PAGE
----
Account for slower months

It’s no secret that certain times of the year are slower than others. To prevent becoming overstocked during such a time, you need to reduce the number of items you order. So, once August hits, you should start working those stocking quantities down. This way you’ll have the ability to buy the right parts at the right time and take advantage of manufacturer discounts.

TIP: Sheets recommends that you should have no more than 30% of your peak inventory stocked during the slow season.

Reap the benefits of the busy season

Once your busy season hits, you’ll want to make sure you have plenty of parts on hand to keep your customers happy. That way, when your quantities start to get low, you’ll have enough time to react and order more.

It’s even easier if you have industry-specific dealer management software because it can keep track of the levels you put in for each part. When the levels become low, the software will automatically request an order recommendation based off the levels you set.

Similarly to taking inventory counts, you need to analyze your min/max settings on a continual basis. If you don’t analyze your sales history and change your levels on at least a yearly basis, you run the risk of overstocking on parts that may not sell well a couple of years down the road.

Plan for the future

Now that you have your guidelines set, it’s time to plan for the future to make sure your inventory is always in top condition.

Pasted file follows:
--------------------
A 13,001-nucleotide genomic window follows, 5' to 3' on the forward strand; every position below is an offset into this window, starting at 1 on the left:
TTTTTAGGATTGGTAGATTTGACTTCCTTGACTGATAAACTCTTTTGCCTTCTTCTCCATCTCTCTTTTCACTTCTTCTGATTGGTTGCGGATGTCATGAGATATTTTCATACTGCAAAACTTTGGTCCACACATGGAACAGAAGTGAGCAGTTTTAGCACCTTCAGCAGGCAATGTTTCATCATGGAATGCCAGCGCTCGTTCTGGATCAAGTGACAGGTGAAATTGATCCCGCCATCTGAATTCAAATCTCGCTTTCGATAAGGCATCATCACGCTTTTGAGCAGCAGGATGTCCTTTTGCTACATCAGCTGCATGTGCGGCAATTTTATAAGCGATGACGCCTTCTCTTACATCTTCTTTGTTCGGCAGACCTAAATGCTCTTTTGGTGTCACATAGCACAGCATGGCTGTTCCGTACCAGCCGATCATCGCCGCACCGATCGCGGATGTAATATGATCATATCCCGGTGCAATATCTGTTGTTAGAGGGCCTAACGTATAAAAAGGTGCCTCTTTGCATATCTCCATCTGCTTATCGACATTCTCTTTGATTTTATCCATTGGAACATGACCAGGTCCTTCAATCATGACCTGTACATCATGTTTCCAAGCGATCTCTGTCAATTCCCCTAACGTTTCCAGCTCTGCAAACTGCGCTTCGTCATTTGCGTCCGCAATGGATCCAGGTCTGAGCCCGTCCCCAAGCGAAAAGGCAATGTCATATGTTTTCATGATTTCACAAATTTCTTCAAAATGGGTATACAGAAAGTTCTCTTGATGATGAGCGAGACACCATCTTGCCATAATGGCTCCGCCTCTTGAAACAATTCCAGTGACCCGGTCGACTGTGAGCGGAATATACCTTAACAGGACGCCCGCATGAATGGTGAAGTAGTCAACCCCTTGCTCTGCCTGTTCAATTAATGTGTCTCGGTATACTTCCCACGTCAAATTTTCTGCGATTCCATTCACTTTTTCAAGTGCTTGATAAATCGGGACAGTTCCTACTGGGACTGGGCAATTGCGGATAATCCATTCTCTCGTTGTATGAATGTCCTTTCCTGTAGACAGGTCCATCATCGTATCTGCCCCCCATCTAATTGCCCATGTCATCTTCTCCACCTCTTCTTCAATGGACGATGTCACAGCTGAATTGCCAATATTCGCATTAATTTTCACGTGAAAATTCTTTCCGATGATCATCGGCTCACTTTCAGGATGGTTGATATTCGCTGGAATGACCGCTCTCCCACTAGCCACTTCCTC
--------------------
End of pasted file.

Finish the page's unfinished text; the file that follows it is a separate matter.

According to Jeff Sheets, many dealers are reluctant to plan ahead, which means that their inventory is never quite as lean and organized as it should be.

If you have put all the extra work into counting, getting rid of dead items, organizing, working with your Parts Manager as well as setting turn goals and min/max levels, then you must keep moving forward!

TIP: The most important thing in planning for the future is to constantly check the past.

Know your history

Start planning for the future by analyzing your sales history and seasonal trends. This is where having industry-specific dealer management software can be vital – since it allows you to run reports on every aspect of your inventory control, including your sales history.

Even if you’ve been in the business for 20 years and think you know the trends like the back of your hand, you’d be surprised how much insight you can gain from automated reports.

Look to your customers

Each time your customers purchase something from you, they are casting a vote for the merchandise you carry. Make sure you take these votes seriously, so that you can stock the merchandise based on what your customers want instead of trying to guess. While you’re checking these votes, don’t overlook the importance of lost sales. This is an area where most dealerships struggle simply because their employees don’t want to take the time to record a lost sale.

Make an effort to track this! You never know where you could come across a product that’s in popular demand that you don’t carry. The last thing you want to do is send your customers to the competition.

Plan just a few months ahead

Don’t plan ahead for an entire year all at once – and instead plan only 90 or 60 days ahead.

As you know, working in a seasonal business means that things can change from month to month.

For instance,  your area can go from an extremely rainy period to severe drought, which can easily ruin your carefully laid-out inventory plans and cost you money. To avoid that, plan ahead in small chunks – that way, you’ll be able to readjust your inventory quantities in case something unpredictable happens.